The US Army is buying thousands of a new rifle that Marine and special-operations snipers also want — the Mk 22 Multi-Role Adaptive Design (MRAD) rifle.
The service awarded Barrett Firearms Manufacturing in Tennessee a five-year $49.9 million contract for 2,800 MRAD sniper rifles under the Precision Sniper Rifle program, which also includes the Leupold & Stevens Mark 5 HD scope and sniper-accessory kit, the Army said Wednesday.
The main difference between the MRAD and other sniper rifles is that it can be chambered in 7.62 by 51 mm NATO, .300 Norma Magnum, and .338 Norma Magnum ammunition, giving the shooter greater flexibility without changing weapons.
“Army snipers will be able to conduct a barrel change and select calibers based on their mission operating environment,” the Army said in a statement Wednesday.
The new rifle is “an extreme range weapon system that is lighter than current sniper rifles and includes features that will mask the sniper signature for improved survivability,” the Army said.
The Mk 22 will replace the Army’s bolt-action M2010 Enhanced Sniper Rifle from Remington Arms and the M107 Long Range Sniper Rifle from Barrett.
“It’s an awesome gun,” an experienced Army sniper told Insider last year. “I can tell you I never saw anything on that gun that I didn’t like. It shoots phenomenally well. What it does, as far as barrel changes and things like that go, is pretty exceptional.”
The Mk 22 is a “good gun coming at a good time that is going to increase efficiency and capabilities,” he said. “We’re excited about it.”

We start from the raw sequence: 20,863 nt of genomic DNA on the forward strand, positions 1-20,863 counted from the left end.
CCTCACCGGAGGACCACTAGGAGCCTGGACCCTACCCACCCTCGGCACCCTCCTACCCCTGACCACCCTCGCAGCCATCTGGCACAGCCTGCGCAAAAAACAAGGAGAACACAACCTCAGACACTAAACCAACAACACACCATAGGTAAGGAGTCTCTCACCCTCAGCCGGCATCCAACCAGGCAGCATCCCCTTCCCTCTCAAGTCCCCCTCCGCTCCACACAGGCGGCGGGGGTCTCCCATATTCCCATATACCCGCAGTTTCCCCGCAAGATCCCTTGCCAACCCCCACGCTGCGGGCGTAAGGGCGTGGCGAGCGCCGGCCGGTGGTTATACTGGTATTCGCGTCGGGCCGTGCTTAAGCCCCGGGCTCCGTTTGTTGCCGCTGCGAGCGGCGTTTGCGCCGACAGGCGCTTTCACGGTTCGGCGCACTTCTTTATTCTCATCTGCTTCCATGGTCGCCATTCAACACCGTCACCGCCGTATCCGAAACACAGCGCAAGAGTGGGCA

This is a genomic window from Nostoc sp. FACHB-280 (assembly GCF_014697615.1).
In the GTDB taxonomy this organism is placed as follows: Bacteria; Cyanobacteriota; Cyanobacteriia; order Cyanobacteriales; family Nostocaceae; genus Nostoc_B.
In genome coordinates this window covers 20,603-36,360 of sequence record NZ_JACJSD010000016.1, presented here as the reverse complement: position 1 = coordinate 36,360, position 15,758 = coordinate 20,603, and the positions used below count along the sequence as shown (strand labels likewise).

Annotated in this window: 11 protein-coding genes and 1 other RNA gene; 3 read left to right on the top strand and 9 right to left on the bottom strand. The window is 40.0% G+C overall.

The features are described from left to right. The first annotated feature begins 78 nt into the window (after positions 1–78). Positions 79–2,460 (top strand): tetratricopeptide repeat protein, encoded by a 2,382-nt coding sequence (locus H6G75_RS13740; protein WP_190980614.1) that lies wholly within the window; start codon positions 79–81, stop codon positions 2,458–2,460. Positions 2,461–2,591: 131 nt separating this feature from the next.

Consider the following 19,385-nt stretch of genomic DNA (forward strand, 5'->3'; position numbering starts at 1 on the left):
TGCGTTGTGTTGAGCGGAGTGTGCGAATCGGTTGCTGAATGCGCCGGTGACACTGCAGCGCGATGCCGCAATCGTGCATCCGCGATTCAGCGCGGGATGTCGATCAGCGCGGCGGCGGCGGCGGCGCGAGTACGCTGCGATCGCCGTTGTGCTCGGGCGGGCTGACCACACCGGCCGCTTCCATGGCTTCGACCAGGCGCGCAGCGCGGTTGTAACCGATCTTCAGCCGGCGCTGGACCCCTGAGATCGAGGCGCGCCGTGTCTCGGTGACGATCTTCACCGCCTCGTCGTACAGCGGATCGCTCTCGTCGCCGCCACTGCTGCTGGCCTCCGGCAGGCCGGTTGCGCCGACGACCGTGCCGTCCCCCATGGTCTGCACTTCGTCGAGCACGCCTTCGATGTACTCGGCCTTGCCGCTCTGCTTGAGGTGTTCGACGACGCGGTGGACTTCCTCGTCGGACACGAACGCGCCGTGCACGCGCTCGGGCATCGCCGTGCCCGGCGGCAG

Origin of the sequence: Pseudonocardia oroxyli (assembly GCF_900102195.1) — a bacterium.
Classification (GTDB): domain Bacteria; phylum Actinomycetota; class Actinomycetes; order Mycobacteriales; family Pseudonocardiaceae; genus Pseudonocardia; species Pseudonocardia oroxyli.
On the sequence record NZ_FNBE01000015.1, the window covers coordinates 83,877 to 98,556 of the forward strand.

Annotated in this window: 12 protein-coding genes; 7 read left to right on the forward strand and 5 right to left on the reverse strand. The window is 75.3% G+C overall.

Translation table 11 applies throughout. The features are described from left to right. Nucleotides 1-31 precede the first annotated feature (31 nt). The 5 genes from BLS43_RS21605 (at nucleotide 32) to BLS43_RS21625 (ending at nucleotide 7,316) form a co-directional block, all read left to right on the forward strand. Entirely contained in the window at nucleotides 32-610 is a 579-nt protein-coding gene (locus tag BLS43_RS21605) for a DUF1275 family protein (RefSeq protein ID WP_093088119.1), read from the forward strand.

Special Operations Command was the first to express interest in the new modular, multicaliber sniper rifle. In March 2019, SOCOM awarded Barrett a $49.9 million contract for the MRAD rifle through its Advanced Sniper Rifle program.
The command sent an initial production order for the new rifles to Barrett in November after the company completed production qualification and operational testing, which met the requirements of the Department of Defense.
“We are pleased to have reached this milestone with the project and look forward to providing our warfighters with this highly capable platform,” Joel Miller, Barrett’s director of global military sales, said in a statement at the time.
The Marines have also shown interest in the weapon.
The Marines expect the new rifle to “replace all current bolt-action sniper rifles in the Marine Corps,” last year’s budget request said.
In the budget documents, the Marines wrote that the new rifles offered “extended range, greater lethality, and a wider variety of special purpose ammunition.”
The Army said in its budget request that the weapon “increases stand-off distances ensuring overmatch against enemy counter sniper engagements and increases sniper capability.”